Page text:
In 2009 I fell in love …. With the Soil.
Forever I have been enchanted by Nature. And in pursuit of that passion, graduated from UCLA extension with a degree in landscape architect in 2007. But it was for the first time in 2009 that I learned about the mystery and power that lay beneath my feet when I discovered the ‘soil party’ with G3, the Green Gardens Group.
Very (very) simply put, the soil party is an exquisitely perfect system that begins with microbes transforming inert materials into nutrients for plants. Plants then ‘request’ what they need from the soil and pull it up into their bodies. They do this by taking carbon out of the air and converting it into a form that the microbes find tasty – tasty enough to grab and hold on to it forever. The final phase of the cycle – the leaves drop, the plant dies and it is all returned to the earth as food for the microbes to begin again. For a more detailed description of this process, read the easy to understand, “Teaming with Microbes.”
The implementation of this soil party in one’s own garden has the amazing power to transform dead dirt into a thriving, singing garden bursting with plants, critters, and life. Additionally, having a soil party transforms typically brick-hard dirt into a sponge, able to hold onto water and then release it as the plants needed it. Finally, it also acts as a filter, cleaning any excess water before it makes its way to the ground water. The soil is a multi-faceted, mini powerhouse, of potential.
Flash forward five years and it is nations arguing about climate change. (At least we now agree there is climate change!) How do we deal with the ever-growing problems of drought, rising waters, increasing storms, famine? Solutions get bandied about, but there is little agreement: it costs too much money, no one wants to sacrifice their way of living … and we are at a stalemate while the clock keeps ticking.
But what if part of the solution were right in front of us? Or rather, right below us. What if part of the solution was in the soil?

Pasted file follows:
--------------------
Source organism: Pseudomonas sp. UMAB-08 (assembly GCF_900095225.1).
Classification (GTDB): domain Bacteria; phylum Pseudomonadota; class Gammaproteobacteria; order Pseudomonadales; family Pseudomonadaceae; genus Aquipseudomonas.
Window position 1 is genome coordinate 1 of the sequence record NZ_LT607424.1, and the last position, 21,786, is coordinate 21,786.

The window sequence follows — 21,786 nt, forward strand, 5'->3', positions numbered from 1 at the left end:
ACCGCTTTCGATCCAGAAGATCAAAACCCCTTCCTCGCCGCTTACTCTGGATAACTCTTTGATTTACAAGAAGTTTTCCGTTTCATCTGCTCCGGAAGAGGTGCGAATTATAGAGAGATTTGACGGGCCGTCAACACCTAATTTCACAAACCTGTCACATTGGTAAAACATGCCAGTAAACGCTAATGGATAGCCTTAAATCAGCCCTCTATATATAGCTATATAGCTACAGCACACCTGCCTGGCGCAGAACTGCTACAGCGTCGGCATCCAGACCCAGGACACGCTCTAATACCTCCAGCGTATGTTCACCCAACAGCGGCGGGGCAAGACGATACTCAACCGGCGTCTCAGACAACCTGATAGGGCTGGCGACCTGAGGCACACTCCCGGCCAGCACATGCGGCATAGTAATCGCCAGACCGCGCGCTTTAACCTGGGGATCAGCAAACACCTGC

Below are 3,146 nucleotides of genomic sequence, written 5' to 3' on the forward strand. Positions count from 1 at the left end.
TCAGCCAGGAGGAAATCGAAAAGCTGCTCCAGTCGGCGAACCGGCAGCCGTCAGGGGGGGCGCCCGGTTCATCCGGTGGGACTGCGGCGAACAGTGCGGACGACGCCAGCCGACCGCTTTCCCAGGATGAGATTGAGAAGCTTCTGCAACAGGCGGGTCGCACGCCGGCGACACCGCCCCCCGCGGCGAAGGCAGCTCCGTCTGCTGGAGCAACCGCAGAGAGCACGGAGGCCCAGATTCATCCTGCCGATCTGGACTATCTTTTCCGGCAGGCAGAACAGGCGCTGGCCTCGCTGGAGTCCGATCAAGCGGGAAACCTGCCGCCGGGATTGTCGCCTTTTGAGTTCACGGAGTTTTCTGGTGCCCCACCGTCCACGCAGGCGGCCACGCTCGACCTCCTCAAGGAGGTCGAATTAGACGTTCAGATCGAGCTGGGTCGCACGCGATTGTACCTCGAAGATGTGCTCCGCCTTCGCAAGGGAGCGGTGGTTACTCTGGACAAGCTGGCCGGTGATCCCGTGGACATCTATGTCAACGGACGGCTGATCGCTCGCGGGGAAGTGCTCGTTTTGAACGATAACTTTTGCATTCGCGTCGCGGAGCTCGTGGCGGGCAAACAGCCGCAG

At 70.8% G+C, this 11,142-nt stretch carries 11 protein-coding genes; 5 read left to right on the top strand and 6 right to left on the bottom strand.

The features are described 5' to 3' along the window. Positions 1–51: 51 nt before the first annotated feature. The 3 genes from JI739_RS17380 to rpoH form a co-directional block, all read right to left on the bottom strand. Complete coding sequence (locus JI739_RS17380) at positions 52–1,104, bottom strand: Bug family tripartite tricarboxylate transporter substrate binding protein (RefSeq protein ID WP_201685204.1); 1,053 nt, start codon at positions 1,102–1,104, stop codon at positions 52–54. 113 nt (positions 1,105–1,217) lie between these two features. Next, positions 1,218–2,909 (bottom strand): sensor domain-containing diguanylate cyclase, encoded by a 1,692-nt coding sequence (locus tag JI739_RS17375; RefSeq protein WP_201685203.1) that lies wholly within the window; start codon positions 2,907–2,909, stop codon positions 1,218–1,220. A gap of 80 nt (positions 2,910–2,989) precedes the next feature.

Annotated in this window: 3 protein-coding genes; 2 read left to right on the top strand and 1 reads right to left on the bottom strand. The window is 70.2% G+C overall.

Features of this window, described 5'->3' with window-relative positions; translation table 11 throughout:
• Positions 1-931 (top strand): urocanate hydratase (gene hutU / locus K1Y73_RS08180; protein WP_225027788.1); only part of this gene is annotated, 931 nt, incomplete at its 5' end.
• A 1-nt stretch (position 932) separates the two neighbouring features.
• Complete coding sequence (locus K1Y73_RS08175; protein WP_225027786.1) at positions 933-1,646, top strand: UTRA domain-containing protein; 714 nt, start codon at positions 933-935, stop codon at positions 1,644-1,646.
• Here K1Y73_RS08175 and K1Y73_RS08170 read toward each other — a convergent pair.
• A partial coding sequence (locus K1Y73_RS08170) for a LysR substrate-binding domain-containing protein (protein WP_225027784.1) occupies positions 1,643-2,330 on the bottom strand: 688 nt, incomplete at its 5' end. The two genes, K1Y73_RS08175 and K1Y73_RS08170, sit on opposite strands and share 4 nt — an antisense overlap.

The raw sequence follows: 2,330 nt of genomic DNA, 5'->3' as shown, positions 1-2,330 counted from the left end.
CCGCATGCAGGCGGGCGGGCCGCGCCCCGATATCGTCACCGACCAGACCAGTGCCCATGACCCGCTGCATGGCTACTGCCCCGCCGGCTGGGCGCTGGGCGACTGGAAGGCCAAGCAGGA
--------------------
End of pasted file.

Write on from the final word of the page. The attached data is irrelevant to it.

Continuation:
Scientists are now focusing on the soil, and the life within it, as more than just the medium that grows our food. They are finally recognizing that there is a universe of potential hidden just beneath the surface.
It is nearly miraculous the way the soil can filter toxins and pollution – stream beds, nuclear sites, toxic waste. They have discovered that there is an undeniable intelligence in fungi – read about Paul Stamets and his miraculous mushrooms. And they are exploring the soil’s ability to sequester carbon – which could prove invaluable to our need to reverse climate change.
In February of 2015 G3 is hosting the first Urban Soil Carbon Water Summit in the United States.
Its purpose: to bring together luminaries on this topic from around the world and jump start a critical dialogue about:
- Restoring urban soils
- Reducing drought
- Creating a more verdant and economically viable city, and
- Sequestering carbon in the soil biome to reverse climate change
For those that are interested in becoming involved in influencing policy and projects aimed at reducing the effects of climate change, I would encourage you to join the dialogue and claim a leadership role. Click here to learn more: http://www.urbansoil.org
Believe it or not, 2015 is the International Year of the Soil. It is high time we honored such a vital part of the planet.
The solution is brilliantly simple. It is in the Soil.